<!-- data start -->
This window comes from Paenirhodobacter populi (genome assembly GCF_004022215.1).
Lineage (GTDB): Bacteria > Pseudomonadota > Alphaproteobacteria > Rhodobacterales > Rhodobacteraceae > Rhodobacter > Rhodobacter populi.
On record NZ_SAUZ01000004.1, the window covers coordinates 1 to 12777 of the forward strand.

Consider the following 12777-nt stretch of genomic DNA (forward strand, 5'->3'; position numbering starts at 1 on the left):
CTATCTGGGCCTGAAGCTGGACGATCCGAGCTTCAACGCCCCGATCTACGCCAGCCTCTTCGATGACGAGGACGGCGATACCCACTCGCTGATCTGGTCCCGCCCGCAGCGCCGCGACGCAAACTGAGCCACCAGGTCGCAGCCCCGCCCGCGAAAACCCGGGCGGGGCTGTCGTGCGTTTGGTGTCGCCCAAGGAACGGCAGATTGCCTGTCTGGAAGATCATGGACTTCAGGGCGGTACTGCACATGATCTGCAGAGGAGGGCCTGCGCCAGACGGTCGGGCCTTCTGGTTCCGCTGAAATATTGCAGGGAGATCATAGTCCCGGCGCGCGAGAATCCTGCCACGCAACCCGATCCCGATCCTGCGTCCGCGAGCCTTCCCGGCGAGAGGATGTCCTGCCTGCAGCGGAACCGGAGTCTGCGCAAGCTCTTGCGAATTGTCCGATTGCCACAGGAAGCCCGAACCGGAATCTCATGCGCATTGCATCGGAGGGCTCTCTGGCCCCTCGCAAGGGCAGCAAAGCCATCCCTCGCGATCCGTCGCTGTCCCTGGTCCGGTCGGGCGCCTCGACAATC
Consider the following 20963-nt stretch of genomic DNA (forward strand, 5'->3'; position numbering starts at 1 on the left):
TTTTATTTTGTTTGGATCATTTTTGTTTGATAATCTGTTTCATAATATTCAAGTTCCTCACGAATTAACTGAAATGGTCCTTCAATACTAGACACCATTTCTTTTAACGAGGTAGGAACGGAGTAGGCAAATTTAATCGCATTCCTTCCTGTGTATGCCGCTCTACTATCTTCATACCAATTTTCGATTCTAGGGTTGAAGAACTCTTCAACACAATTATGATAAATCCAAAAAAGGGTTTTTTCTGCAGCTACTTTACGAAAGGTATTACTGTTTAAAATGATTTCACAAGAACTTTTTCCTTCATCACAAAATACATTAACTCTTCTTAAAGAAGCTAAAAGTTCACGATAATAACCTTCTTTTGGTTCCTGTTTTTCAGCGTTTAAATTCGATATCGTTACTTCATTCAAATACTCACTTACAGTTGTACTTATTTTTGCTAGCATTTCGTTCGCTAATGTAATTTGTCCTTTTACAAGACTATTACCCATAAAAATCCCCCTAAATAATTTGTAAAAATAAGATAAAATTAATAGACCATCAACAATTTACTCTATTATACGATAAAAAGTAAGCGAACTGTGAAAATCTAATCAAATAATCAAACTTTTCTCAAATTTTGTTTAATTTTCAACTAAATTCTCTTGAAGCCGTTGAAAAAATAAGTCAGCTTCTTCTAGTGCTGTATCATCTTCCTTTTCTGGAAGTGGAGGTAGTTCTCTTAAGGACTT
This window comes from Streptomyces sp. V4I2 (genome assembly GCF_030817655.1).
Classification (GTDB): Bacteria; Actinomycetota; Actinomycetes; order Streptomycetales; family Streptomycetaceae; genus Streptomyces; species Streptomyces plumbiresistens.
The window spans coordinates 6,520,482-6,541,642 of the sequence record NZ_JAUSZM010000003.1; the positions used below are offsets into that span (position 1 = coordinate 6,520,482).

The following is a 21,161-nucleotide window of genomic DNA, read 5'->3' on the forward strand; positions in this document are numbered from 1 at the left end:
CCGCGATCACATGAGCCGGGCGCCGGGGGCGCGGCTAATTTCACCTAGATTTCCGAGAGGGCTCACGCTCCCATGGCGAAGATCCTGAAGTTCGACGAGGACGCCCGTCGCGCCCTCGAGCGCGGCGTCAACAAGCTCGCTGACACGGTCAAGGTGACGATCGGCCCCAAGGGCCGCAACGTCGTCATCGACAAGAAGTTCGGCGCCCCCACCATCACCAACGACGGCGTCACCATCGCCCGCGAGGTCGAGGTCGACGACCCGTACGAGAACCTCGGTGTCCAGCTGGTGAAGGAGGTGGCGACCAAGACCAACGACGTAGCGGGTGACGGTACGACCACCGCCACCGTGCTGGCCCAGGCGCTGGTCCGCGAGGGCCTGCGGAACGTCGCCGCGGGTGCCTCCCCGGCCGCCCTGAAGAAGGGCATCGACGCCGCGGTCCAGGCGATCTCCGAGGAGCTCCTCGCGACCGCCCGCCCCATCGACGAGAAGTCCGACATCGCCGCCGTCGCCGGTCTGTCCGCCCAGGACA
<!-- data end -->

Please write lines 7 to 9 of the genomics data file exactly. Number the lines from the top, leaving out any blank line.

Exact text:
TTTTATTTTGTTTGGATCATTTTTGTTTGATAATCTGTTTCATAATATTCAAGTTCCTCACGAATTAACTGAAATGGTCCTTCAATACTAGACACCATTTCTTTTAACGAGGTAGGAACGGAGTAGGCAAATTTAATCGCATTCCTTCCTGTGTATGCCGCTCTACTATCTTCATACCAATTTTCGATTCTAGGGTTGAAGAACTCTTCAACACAATTATGATAAATCCAAAAAAGGGTTTTTTCTGCAGCTACTTTACGAAAGGTATTACTGTTTAAAATGATTTCACAAGAACTTTTTCCTTCATCACAAAATACATTAACTCTTCTTAAAGAAGCTAAAAGTTCACGATAATAACCTTCTTTTGGTTCCTGTTTTTCAGCGTTTAAATTCGATATCGTTACTTCATTCAAATACTCACTTACAGTTGTACTTATTTTTGCTAGCATTTCGTTCGCTAATGTAATTTGTCCTTTTACAAGACTATTACCCATAAAAATCCCCCTAAATAATTTGTAAAAATAAGATAAAATTAATAGACCATCAACAATTTACTCTATTATACGATAAAAAGTAAGCGAACTGTGAAAATCTAATCAAATAATCAAACTTTTCTCAAATTTTGTTTAATTTTCAACTAAATTCTCTTGAAGCCGTTGAAAAAATAAGTCAGCTTCTTCTAGTGCTGTATCATCTTCCTTTTCTGGAAGTGGAGGTAGTTCTCTTAAGGACTT
This window comes from Streptomyces sp. V4I2 (genome assembly GCF_030817655.1).
Classification (GTDB): Bacteria; Actinomycetota; Actinomycetes; order Streptomycetales; family Streptomycetaceae; genus Streptomyces; species Streptomyces plumbiresistens.